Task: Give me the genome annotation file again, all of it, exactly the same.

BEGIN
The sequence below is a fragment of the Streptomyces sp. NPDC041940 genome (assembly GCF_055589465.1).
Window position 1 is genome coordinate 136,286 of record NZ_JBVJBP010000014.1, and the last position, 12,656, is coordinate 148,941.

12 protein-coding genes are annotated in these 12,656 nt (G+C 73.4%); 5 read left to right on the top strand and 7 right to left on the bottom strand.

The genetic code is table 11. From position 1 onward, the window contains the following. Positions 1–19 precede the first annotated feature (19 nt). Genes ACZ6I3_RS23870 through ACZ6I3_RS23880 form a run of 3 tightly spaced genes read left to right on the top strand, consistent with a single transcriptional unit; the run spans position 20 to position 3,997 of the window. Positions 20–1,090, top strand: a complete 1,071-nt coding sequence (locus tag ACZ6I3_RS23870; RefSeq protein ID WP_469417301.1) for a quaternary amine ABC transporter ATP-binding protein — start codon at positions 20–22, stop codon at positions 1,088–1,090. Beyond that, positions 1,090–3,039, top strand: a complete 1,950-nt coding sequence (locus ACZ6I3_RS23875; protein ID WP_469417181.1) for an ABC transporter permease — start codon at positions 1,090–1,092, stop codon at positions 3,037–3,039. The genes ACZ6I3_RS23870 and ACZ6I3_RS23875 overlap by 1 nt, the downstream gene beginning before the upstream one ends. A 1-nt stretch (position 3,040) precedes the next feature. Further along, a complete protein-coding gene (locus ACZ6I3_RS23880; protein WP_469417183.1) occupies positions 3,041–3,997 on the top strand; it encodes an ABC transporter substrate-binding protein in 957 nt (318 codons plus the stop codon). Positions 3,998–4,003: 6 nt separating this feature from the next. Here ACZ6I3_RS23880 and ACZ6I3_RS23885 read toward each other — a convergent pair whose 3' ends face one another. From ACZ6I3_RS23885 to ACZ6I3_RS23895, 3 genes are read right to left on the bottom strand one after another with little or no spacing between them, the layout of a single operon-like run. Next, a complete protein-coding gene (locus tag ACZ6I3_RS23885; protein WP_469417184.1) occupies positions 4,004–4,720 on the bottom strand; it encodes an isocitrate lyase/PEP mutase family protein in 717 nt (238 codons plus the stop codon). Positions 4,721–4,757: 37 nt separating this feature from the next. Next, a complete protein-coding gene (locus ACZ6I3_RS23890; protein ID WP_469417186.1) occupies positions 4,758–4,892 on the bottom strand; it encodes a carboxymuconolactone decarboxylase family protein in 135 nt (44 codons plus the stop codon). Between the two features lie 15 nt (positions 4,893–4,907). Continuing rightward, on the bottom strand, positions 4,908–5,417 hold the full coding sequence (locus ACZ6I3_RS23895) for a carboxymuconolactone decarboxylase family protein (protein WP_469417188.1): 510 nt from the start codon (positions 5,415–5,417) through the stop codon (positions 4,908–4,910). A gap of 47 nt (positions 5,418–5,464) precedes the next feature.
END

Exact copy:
The sequence below is a fragment of the Streptomyces sp. NPDC041940 genome (assembly GCF_055589465.1).
Window position 1 is genome coordinate 136,286 of record NZ_JBVJBP010000014.1, and the last position, 12,656, is coordinate 148,941.

12 protein-coding genes are annotated in these 12,656 nt (G+C 73.4%); 5 read left to right on the top strand and 7 right to left on the bottom strand.

The genetic code is table 11. From position 1 onward, the window contains the following. Positions 1–19 precede the first annotated feature (19 nt). Genes ACZ6I3_RS23870 through ACZ6I3_RS23880 form a run of 3 tightly spaced genes read left to right on the top strand, consistent with a single transcriptional unit; the run spans position 20 to position 3,997 of the window. Positions 20–1,090, top strand: a complete 1,071-nt coding sequence (locus tag ACZ6I3_RS23870; RefSeq protein ID WP_469417301.1) for a quaternary amine ABC transporter ATP-binding protein — start codon at positions 20–22, stop codon at positions 1,088–1,090. Beyond that, positions 1,090–3,039, top strand: a complete 1,950-nt coding sequence (locus ACZ6I3_RS23875; protein ID WP_469417181.1) for an ABC transporter permease — start codon at positions 1,090–1,092, stop codon at positions 3,037–3,039. The genes ACZ6I3_RS23870 and ACZ6I3_RS23875 overlap by 1 nt, the downstream gene beginning before the upstream one ends. A 1-nt stretch (position 3,040) precedes the next feature. Further along, a complete protein-coding gene (locus ACZ6I3_RS23880; protein WP_469417183.1) occupies positions 3,041–3,997 on the top strand; it encodes an ABC transporter substrate-binding protein in 957 nt (318 codons plus the stop codon). Positions 3,998–4,003: 6 nt separating this feature from the next. Here ACZ6I3_RS23880 and ACZ6I3_RS23885 read toward each other — a convergent pair whose 3' ends face one another. From ACZ6I3_RS23885 to ACZ6I3_RS23895, 3 genes are read right to left on the bottom strand one after another with little or no spacing between them, the layout of a single operon-like run. Next, a complete protein-coding gene (locus tag ACZ6I3_RS23885; protein WP_469417184.1) occupies positions 4,004–4,720 on the bottom strand; it encodes an isocitrate lyase/PEP mutase family protein in 717 nt (238 codons plus the stop codon). Positions 4,721–4,757: 37 nt separating this feature from the next. Next, a complete protein-coding gene (locus ACZ6I3_RS23890; protein ID WP_469417186.1) occupies positions 4,758–4,892 on the bottom strand; it encodes a carboxymuconolactone decarboxylase family protein in 135 nt (44 codons plus the stop codon). Between the two features lie 15 nt (positions 4,893–4,907). Continuing rightward, on the bottom strand, positions 4,908–5,417 hold the full coding sequence (locus ACZ6I3_RS23895) for a carboxymuconolactone decarboxylase family protein (protein WP_469417188.1): 510 nt from the start codon (positions 5,415–5,417) through the stop codon (positions 4,908–4,910). A gap of 47 nt (positions 5,418–5,464) precedes the next feature.